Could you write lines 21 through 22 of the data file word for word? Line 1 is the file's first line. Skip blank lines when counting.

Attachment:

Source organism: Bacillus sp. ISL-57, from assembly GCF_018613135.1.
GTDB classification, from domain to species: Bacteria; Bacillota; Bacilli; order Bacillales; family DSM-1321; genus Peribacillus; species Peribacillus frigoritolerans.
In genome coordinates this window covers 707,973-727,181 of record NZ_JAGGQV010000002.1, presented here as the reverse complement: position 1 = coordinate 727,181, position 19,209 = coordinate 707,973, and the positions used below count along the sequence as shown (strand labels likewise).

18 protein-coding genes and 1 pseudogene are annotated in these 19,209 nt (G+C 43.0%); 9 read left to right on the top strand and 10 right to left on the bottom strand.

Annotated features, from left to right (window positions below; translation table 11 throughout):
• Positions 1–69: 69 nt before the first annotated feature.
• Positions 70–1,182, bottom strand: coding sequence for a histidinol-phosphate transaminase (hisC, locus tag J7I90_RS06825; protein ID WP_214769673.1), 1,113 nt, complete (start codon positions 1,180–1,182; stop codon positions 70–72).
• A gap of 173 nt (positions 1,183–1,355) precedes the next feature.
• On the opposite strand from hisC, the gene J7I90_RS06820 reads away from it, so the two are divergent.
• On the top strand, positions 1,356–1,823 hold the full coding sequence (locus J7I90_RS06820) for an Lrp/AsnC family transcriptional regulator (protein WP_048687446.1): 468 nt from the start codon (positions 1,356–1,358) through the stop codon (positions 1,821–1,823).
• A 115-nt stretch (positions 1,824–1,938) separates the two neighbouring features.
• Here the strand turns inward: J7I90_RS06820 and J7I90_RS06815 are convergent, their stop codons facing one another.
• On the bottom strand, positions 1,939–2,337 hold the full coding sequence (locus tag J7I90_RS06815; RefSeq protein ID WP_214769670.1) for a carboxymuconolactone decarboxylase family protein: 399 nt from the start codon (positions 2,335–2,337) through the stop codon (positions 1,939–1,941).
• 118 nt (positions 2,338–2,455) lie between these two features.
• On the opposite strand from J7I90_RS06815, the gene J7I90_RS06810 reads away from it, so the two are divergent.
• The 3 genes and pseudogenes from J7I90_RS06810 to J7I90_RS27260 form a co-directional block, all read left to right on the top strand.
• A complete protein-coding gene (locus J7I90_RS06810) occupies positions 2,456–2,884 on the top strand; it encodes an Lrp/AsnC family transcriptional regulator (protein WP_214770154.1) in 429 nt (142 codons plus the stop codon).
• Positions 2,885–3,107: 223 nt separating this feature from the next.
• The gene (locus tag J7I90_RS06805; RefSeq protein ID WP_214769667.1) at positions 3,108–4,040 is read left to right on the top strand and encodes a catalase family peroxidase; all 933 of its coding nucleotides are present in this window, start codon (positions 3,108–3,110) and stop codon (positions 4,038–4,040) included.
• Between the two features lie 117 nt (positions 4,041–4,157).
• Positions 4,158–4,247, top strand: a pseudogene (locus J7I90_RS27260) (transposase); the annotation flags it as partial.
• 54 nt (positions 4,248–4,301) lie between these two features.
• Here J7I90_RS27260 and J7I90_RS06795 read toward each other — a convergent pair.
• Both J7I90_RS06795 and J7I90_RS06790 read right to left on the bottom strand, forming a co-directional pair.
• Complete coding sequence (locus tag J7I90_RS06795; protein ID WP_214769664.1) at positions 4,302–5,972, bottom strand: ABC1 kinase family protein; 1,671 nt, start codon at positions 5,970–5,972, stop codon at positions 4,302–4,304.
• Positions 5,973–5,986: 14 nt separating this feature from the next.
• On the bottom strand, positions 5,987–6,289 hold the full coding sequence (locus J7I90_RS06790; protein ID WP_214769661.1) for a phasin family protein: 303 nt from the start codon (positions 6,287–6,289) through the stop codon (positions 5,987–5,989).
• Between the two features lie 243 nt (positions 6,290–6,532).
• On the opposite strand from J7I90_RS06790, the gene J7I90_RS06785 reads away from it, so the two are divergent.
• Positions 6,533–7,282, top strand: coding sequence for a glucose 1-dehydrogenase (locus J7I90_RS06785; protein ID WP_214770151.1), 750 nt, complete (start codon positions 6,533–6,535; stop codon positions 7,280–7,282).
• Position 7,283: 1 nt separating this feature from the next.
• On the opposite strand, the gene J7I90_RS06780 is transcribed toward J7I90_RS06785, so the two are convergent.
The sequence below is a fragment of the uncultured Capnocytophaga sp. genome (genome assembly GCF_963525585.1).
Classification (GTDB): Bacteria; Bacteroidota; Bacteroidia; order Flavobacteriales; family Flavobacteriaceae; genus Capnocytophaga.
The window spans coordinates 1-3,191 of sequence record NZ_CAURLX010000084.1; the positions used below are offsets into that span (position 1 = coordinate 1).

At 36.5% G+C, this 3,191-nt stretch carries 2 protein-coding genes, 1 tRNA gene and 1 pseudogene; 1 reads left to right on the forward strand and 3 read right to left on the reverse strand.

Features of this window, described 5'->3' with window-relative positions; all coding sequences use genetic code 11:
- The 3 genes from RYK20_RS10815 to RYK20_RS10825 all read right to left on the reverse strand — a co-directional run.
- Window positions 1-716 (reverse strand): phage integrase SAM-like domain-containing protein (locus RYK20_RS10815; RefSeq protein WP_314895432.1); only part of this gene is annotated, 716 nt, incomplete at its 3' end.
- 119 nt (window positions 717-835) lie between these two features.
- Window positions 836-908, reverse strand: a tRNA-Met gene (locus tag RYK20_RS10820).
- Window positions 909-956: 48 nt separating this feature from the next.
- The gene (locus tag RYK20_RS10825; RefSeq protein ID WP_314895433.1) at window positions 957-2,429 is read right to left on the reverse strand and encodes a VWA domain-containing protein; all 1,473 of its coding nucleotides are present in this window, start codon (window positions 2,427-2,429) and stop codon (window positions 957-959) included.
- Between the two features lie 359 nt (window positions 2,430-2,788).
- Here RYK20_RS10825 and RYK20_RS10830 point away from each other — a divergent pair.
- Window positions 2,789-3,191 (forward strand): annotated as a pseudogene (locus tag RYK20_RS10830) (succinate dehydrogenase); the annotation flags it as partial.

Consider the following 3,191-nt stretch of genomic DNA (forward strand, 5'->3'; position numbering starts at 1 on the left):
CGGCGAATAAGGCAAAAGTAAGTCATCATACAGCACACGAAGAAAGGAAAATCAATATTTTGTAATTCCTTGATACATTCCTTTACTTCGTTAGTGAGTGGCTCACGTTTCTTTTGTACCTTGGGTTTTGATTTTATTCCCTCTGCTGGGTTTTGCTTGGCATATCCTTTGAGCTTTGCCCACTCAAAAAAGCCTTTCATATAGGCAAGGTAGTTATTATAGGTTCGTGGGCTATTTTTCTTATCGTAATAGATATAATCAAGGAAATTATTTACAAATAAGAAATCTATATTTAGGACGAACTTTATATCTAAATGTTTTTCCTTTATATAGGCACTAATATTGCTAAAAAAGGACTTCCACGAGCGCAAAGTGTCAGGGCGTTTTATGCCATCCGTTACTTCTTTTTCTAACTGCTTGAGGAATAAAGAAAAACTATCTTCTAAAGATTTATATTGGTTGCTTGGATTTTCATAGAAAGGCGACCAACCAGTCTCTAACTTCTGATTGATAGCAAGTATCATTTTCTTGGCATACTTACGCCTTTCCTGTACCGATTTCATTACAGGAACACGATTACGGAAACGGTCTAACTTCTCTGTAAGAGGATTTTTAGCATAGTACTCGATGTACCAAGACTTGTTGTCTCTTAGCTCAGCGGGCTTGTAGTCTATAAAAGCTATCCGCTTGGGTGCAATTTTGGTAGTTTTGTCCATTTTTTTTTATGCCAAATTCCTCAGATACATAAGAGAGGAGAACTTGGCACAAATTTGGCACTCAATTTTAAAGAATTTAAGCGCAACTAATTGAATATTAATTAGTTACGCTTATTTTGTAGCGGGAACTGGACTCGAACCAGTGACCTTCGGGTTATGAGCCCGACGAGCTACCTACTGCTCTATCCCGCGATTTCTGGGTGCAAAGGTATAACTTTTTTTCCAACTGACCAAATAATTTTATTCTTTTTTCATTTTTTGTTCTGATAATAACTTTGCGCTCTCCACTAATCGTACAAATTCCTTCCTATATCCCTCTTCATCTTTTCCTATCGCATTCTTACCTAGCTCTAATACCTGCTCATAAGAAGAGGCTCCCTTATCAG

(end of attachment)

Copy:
• Positions 4,158–4,247, top strand: a pseudogene (locus J7I90_RS27260) (transposase); the annotation flags it as partial.
• 54 nt (positions 4,248–4,301) lie between these two features.